Duane BensonCheck with your EMS each time before sending your BoM.

Most of the electronics design world is by now aware we’re in a very serious period of component shortages. Ceramic capacitors seem to be the hardest hit, but other passives, as well as a variety of connectors and silicon parts, are also caught up in the shortage storm. Allocation and shortages hit every few years, but this one seems the worst in recent memory. It could be a problem until 2020, and the supply chain and world of components manufacturers will likely be a different animal coming out of it.

So, you might ask, isn’t that just a problem for high-volume producers? No, I would answer. It affects anyone, regardless of volume. The exact way it hits and what you can do about it may vary, but it has, or soon will, hit all of us.

Here are five things you can do to minimize the effects. I’m going to start with the most important thing for those who need low volumes.

1. Check the availability of all your parts immediately before sending us the bill of materials. Do this as the very last thing before sending your BoM to your assembly partner! It’s not uncommon for a part to be in stock one day and out the next. We’ve even seen cases where the part is in stock in the morning and out by the afternoon. If your EMS is quoting and ordering your parts, verify they are in stock as the last thing you do before sending your files.

Almost every BoM we see these days has one or more parts that are out of stock. At Screaming Circuits, we send an email about the parts being out of stock. We can’t do anything else until we hear back from the customer. An EMS can’t build without parts, and won’t know your design like you do, so it can’t guess at substitutions. A last-minute check can save days of delay.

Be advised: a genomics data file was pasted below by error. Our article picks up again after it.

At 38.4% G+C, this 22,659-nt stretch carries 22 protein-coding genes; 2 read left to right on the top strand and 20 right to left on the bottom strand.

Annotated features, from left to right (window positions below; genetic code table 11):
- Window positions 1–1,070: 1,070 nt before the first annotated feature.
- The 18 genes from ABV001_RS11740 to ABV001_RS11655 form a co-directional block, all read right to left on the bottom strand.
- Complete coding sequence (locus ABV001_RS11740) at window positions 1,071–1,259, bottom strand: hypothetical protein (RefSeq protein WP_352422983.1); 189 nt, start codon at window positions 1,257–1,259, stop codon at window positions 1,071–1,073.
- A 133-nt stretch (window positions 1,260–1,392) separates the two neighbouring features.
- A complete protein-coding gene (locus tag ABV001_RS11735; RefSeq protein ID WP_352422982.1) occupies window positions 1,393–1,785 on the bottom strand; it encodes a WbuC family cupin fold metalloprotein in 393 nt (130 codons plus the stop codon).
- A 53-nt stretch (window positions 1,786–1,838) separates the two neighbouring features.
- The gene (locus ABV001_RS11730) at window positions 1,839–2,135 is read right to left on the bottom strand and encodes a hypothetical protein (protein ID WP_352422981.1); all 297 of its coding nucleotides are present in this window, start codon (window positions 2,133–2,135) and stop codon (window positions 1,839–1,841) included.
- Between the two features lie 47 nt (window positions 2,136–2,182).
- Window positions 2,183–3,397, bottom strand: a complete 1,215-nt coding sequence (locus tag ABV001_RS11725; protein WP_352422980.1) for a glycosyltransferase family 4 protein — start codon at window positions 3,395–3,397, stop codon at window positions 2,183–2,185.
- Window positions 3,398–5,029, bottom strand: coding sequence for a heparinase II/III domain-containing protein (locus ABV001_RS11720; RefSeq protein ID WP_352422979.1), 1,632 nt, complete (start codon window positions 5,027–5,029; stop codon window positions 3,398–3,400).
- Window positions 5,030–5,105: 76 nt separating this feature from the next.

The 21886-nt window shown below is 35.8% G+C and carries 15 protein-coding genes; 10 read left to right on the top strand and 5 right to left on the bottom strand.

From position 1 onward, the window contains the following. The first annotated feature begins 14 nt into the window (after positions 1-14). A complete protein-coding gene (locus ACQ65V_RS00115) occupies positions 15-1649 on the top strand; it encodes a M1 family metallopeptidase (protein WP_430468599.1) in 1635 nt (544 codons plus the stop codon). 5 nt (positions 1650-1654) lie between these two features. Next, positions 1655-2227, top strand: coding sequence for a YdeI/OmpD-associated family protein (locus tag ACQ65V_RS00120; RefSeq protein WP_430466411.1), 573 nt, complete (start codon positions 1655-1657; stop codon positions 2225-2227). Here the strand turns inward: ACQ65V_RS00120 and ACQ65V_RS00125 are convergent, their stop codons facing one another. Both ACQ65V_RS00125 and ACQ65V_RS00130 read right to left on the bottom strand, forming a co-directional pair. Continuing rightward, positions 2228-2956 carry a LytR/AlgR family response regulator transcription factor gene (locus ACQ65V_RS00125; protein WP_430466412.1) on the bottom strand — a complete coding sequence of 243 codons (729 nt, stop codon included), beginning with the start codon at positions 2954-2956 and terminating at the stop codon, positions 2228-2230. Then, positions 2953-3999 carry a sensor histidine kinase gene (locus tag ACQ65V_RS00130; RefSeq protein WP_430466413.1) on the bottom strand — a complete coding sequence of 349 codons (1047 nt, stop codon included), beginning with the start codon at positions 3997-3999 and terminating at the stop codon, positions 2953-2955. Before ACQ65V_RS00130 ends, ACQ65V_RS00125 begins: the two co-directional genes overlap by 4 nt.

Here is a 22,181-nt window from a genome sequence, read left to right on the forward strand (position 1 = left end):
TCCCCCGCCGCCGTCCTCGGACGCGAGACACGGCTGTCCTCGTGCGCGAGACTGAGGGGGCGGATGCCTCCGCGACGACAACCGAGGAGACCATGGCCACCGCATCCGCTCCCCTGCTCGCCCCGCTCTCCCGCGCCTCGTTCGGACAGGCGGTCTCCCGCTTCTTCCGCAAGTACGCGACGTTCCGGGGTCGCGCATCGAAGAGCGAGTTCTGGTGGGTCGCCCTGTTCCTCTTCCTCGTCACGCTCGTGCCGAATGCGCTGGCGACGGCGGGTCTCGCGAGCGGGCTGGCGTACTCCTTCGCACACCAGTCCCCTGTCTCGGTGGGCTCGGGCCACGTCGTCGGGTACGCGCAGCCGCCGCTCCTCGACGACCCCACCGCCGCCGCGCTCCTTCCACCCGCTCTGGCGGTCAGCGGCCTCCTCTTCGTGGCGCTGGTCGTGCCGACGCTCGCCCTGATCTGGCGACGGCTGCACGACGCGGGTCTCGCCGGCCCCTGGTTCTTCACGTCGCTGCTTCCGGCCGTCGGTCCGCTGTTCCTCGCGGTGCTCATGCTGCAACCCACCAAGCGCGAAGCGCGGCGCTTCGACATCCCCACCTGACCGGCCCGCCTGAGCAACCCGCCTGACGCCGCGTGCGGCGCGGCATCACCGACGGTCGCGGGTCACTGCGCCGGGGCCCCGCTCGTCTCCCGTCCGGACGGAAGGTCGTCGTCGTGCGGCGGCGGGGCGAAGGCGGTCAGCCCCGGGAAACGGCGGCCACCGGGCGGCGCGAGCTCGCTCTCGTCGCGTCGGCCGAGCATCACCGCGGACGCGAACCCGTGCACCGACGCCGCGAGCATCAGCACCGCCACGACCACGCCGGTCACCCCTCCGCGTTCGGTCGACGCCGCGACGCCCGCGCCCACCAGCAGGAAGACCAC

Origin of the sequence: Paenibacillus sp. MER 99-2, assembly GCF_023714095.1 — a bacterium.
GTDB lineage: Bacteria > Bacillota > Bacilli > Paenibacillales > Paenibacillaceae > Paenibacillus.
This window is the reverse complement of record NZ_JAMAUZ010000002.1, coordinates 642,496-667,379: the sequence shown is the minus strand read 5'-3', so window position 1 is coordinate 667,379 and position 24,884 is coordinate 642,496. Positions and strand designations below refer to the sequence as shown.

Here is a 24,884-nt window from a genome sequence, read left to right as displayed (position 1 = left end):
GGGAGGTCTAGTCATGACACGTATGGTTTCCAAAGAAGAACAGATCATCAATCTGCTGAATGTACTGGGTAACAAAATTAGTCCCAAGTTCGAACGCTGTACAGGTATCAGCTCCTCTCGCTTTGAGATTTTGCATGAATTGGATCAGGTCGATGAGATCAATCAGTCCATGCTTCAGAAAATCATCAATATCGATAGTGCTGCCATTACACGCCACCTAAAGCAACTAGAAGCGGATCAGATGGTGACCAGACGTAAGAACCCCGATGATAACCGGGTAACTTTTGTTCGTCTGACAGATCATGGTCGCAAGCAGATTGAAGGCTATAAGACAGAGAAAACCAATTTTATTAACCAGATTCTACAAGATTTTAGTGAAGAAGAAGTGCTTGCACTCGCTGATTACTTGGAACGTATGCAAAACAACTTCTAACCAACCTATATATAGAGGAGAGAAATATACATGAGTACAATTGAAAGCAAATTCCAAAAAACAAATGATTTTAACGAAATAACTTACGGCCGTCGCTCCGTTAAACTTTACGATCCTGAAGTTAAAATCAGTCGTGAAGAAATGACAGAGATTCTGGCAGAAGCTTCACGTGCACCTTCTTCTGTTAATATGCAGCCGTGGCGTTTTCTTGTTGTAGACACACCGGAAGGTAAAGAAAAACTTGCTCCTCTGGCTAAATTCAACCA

2. Put one or two alternate part numbers in your BoM, especially for passives. As I said above, the EMS probably won’t know your project, so it can’t pick a substitute for you. Give some alternates. Ask your EMS contact where to put alternates. Different EMS companies like to see the information in different places, so ask first. And be sure to indicate in the special instructions that you’ve put alternates in the BoM.

3. Consider your parts’ values carefully. You may be able to pick something with better availability. The 0.01µF capacitor is the hardest-hit component right now. It’s the most common bypass capacitor. Some designs need exactly that value, but many don’t. It may be easier to find an 0.022µF, a 0.0047µF, or something else close. If that’s the case, choose a close-enough value that has better supply, or put a close-enough part in as an alternate. Just don’t forget to verify it in your design first.

4. You might need a slight redesign to use a smaller package. Since smaller packages can be used in more applications, many suppliers will allocate more of their foundry capacity to smaller form factors like 0402 and 0201 sizes. Some component manufacturers have said they will permanently discontinue anything bigger than 0402 parts, except when absolutely necessary.

Stick with 0402-size passives. It may be easier to find the parts you need in that package, and those size parts will be the first ones to come back in stock.

5. If the EMS sends a message about a part it can’t find, respond as quickly as possible. EMS companies do their best to avoid any delays in this process but can only do so much. Help them out by getting back to them as soon as possible, and don’t be afraid to give them more than one part number to try.

Shortages and allocation can be an annoying problem and can cause delays and other issues. The good news is the problem is the result of the booming design world and advancing technology. It will get better, and following these five tips can help prevent delays. Don’t forget to check your parts for availability right before sending in your BoM. I mean it!

Figure 1. MLCCs are among the frequently out-of-stock parts.

Duane Benson is marketing manager and chief technology champion at Screaming Circuits (screamingcircuits.com); This email address is being protected from spambots. You need JavaScript enabled to view it..

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